‘The attack yesterday on the Hawaiian Islands has caused severe damage to American naval and military forces. I regret to tell you that very many American lives have been lost. In addition, American ships have been reported torpedoed on the high seas between San Francisco and Honolulu.’ — President Franklin D. Roosevelt, Dec. 8, 1941
By Rich Acritelli
The above words were parts of the “Day in Infamy” speech that President Franklin Roosevelt presented to Americans directly after the Japanese attack on Pearl Harbor some 79 years ago. As the United States is currently battling COVID-19, many decades ago, our citizens were fighting for a different type of survival. On that Sunday morning, Americans woke up to one of the most startling pieces of news that ever struck this country. As our people listened to their radios, they quickly realized that our powerful military in Hawaii was devastated by the Empire of Japan. In a matter of moments, a nation that was once hesitant to fight the Axis powers was now immediately engaged in a massive war.
The tropical paradise of Hawaii had its skies marred by the first wave of 183 Japanese Zero fighter planes that aggressively responded to their orders of “Tora, Tora, Tora.” Large numbers of Japanese aircraft took off from their carriers as they were cheered on the decks by the crews. In one of the largest national security blunders to ever harm the nation, the American intelligence system lost the Japanese fleet which sailed undetected from their home waters and emerged 230 miles off the coast of Oahu. While these waves were detected by radar, no alarm was issued due to the belief that these enemy aircraft were American B-17 Flying Fortresses that were traveling from San Diego. When military leaders in Washington D.C. feared that an attack was imminent, an American alert was finally issued to the senior military officers. Every Sunday morning, General George C. Marshall routinely rode his horse and this report sat at his home for almost two hours before he responded to this possible threat.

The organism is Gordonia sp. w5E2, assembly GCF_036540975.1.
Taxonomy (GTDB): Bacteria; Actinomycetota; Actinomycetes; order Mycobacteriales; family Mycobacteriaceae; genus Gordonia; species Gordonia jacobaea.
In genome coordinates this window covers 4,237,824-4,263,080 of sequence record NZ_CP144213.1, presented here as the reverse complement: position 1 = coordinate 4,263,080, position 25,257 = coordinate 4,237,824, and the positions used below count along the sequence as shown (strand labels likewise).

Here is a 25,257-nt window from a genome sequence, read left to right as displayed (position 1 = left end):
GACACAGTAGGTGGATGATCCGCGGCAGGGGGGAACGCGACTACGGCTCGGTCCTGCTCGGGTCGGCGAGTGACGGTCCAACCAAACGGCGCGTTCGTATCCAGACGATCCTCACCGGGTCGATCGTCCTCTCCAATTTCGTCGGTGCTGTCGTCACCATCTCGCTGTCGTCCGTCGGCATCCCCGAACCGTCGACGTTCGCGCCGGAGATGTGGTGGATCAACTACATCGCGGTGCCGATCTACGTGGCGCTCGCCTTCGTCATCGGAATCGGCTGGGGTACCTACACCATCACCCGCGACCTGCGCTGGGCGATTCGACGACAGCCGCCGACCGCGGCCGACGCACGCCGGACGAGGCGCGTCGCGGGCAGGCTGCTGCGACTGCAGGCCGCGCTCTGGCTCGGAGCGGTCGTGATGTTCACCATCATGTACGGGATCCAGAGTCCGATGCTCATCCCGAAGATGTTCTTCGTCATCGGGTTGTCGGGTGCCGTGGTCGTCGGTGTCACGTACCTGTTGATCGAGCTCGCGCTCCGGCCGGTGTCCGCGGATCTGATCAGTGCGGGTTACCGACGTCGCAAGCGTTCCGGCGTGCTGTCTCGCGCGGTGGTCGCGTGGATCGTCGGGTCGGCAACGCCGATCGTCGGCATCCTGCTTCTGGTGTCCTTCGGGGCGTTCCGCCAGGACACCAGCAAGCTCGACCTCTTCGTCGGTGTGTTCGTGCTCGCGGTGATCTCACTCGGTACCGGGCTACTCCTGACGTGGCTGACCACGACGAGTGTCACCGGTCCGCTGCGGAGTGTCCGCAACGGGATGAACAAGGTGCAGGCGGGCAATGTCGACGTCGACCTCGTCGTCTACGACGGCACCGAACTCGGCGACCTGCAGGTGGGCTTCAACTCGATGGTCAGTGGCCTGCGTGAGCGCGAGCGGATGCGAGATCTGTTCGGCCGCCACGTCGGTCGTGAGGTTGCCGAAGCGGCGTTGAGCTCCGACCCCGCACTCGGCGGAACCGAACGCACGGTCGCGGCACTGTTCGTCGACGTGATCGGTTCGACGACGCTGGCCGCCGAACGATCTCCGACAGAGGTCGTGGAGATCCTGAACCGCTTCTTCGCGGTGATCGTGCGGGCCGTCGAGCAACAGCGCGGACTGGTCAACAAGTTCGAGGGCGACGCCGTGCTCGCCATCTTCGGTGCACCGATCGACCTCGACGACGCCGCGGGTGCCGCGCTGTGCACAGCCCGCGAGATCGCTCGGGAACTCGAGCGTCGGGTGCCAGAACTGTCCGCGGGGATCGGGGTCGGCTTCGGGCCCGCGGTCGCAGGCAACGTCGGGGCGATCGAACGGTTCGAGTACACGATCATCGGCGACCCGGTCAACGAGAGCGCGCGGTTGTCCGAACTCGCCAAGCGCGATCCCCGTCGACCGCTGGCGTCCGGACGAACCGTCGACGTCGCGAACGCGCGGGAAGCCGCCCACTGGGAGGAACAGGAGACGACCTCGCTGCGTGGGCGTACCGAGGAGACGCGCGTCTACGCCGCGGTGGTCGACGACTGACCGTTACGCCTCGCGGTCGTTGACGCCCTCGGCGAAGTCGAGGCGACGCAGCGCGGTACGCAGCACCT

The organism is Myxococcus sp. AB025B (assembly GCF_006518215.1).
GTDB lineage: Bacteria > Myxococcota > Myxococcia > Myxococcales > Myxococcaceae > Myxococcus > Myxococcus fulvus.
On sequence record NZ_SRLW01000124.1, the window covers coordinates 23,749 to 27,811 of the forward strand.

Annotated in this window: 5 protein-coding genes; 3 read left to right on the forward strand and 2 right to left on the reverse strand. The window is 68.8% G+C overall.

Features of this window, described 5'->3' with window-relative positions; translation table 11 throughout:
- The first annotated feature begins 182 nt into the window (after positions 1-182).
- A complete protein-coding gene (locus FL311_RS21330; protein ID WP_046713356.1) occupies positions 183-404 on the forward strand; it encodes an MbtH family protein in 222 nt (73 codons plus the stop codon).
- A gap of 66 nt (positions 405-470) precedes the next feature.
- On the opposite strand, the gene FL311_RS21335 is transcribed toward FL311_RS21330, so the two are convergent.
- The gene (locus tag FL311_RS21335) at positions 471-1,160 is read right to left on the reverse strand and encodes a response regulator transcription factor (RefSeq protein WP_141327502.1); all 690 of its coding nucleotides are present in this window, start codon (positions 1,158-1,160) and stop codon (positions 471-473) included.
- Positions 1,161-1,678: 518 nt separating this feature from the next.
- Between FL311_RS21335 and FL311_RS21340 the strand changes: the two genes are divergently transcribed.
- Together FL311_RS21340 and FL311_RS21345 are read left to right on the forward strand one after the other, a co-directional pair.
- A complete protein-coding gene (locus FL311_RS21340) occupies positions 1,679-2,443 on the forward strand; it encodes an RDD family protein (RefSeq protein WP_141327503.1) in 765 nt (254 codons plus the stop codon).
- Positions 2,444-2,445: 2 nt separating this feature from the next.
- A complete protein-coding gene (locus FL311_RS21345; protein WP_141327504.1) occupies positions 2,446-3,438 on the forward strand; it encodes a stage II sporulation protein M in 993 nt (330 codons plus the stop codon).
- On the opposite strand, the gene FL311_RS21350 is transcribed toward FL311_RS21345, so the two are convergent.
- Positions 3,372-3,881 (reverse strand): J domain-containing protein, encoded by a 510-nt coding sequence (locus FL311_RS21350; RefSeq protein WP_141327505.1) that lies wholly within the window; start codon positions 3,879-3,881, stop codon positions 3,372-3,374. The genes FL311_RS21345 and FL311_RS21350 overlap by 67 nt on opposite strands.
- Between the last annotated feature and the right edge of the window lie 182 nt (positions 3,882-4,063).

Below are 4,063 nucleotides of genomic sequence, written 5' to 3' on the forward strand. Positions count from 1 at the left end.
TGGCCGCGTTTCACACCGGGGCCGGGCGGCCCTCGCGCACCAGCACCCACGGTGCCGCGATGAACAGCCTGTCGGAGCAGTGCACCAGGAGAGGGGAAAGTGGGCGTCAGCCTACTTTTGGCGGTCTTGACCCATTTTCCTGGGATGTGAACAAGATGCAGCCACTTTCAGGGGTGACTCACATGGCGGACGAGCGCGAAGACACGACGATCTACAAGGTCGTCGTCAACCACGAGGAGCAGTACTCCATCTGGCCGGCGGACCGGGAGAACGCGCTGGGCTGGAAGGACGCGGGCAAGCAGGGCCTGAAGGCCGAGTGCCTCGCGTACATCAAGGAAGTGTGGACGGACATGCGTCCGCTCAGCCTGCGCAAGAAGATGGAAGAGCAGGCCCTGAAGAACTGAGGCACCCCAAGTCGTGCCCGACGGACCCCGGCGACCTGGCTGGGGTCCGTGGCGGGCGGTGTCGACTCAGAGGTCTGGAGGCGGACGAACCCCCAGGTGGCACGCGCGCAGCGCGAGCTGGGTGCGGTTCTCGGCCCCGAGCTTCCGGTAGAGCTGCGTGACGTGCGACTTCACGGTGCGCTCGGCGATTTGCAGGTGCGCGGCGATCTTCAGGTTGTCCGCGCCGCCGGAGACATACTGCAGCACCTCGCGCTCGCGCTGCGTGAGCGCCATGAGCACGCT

Within a short period, the beautiful skies overhead were darkened by the smoke of naval ships, aircraft, army equipment, and fuel dumps that were destroyed by bombs. Japanese planes accurately swarmed over “Battleship Row” to bomb the large American fighting ships. Again, another wave of Japanese organized 54 high level bombers and 78 dive-bombers, all of whom were escorted by 36 fighter planes. To make the strafing missions easier for the Japanese, many of the American military aircraft were situated extremely close together out of fears that Japanese agents would sabotage them. This same placement of planes was utilized by General Douglas R. MacArthur in the Philippines. Like in Hawaii, many of the planes and bombers were crippled on the ground, as the Japanese gained complete air superiority against American air, army and naval forces. The well-coordinated Japanese attack also presented the new fear that if they had landed their army forces in Hawaii, it was possible for them to take these islands.
During this surprise attack, Secretary of State Cordell Hull spoke with representatives from the Japanese Embassy in Washington D.C. As he spoke to his counterparts, Hull was informed by his aide’s that Pearl Harbor was being hit at that very moment. It was the task of these diplomats to give Hull a lengthy document of major grievances against the American government. They understood that the time to attack was near, and it was the goal of the Japanese officials to deliver this message to Hull before their planes struck Hawaii, but it took the Japanese Embassy longer to decipher and type this response and the delay caused them to hand Hull this response as their planes were devastating the headquarters of the American navy in the Pacific. For the rest of his life, Hull was bothered that as he was negotiating for peace, the Japanese deceived him through many phony meetings, where they were only interested in pursuing war.